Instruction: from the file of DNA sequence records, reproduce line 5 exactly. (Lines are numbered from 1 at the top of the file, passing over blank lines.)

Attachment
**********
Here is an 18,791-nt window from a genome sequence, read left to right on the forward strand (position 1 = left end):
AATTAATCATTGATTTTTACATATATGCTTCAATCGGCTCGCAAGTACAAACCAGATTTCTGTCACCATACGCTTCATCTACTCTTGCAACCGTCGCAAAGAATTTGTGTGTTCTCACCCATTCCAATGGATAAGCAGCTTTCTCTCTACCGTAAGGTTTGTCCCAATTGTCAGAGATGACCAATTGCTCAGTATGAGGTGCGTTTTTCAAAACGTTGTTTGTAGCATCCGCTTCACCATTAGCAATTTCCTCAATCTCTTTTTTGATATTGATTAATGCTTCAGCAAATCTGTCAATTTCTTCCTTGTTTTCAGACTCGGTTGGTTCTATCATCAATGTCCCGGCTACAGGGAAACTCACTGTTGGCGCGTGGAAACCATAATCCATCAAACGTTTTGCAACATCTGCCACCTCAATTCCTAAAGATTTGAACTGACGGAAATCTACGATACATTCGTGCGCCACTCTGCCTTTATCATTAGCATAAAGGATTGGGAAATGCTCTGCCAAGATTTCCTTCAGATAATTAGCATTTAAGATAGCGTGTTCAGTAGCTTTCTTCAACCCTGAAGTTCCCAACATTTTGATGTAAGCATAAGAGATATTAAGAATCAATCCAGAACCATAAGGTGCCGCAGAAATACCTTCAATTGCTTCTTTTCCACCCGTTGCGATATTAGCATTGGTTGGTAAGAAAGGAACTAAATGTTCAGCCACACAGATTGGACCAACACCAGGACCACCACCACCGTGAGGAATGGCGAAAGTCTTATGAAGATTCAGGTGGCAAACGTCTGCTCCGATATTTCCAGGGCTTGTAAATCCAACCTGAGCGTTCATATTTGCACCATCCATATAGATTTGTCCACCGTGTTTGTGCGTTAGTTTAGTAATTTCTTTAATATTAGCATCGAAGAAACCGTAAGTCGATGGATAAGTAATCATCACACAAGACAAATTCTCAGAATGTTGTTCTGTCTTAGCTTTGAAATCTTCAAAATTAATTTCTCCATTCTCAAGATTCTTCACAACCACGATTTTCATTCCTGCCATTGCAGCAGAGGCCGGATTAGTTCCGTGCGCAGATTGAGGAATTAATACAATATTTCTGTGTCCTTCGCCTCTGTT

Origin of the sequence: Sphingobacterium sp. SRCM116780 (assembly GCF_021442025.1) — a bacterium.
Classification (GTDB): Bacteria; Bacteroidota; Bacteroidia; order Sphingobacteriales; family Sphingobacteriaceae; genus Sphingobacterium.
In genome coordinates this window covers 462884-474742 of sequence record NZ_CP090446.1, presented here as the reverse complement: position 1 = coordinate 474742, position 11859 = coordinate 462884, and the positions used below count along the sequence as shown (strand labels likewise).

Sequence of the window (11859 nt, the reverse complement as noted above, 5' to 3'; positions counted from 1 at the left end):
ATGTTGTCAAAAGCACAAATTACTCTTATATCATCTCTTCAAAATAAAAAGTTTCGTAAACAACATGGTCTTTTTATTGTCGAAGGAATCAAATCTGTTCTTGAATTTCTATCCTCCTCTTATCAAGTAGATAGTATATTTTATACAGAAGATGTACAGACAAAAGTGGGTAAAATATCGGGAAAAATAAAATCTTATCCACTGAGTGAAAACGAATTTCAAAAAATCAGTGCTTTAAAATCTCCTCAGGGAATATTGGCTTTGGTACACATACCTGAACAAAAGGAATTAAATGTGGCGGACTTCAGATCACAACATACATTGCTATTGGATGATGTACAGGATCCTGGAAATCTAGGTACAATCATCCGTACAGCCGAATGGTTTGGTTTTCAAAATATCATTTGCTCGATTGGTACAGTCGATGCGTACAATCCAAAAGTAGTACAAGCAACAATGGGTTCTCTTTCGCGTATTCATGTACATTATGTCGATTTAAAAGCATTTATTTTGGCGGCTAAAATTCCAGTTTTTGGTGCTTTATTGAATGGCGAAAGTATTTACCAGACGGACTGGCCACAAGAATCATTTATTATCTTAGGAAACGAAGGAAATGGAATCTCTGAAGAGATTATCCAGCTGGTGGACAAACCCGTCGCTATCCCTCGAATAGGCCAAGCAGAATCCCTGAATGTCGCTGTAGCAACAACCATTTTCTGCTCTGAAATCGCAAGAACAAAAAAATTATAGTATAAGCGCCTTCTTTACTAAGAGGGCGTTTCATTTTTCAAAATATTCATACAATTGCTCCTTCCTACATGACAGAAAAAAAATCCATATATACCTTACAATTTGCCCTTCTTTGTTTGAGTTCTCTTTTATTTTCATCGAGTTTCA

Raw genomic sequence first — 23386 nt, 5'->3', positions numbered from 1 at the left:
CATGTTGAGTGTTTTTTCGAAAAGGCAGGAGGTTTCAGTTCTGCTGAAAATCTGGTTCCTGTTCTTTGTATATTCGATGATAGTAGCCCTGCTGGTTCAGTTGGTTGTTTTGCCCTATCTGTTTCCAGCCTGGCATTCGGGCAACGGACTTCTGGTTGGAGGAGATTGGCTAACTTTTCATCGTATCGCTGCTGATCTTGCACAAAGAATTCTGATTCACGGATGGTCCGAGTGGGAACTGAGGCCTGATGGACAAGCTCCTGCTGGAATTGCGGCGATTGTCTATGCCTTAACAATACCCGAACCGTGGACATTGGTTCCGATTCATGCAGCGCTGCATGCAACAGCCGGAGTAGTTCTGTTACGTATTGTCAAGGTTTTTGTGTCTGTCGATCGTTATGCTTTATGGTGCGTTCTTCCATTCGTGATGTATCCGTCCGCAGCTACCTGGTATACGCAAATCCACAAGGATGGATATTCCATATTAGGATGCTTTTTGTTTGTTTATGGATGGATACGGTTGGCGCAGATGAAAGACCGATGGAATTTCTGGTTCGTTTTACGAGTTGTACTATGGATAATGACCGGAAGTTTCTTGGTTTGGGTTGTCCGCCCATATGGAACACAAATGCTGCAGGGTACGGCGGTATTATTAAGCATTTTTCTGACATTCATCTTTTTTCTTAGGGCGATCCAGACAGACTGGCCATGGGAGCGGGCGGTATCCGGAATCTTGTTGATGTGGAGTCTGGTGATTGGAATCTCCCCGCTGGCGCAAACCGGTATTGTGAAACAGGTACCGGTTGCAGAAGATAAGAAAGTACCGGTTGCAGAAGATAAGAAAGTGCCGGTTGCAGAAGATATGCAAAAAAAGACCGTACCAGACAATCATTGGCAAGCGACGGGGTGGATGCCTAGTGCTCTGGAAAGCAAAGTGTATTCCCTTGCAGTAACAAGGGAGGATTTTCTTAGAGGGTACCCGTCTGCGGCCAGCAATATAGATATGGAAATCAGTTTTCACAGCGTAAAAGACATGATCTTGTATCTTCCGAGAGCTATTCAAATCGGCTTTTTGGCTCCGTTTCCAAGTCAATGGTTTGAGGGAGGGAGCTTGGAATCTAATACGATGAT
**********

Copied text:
In genome coordinates this window covers 462884-474742 of sequence record NZ_CP090446.1, presented here as the reverse complement: position 1 = coordinate 474742, position 11859 = coordinate 462884, and the positions used below count along the sequence as shown (strand labels likewise).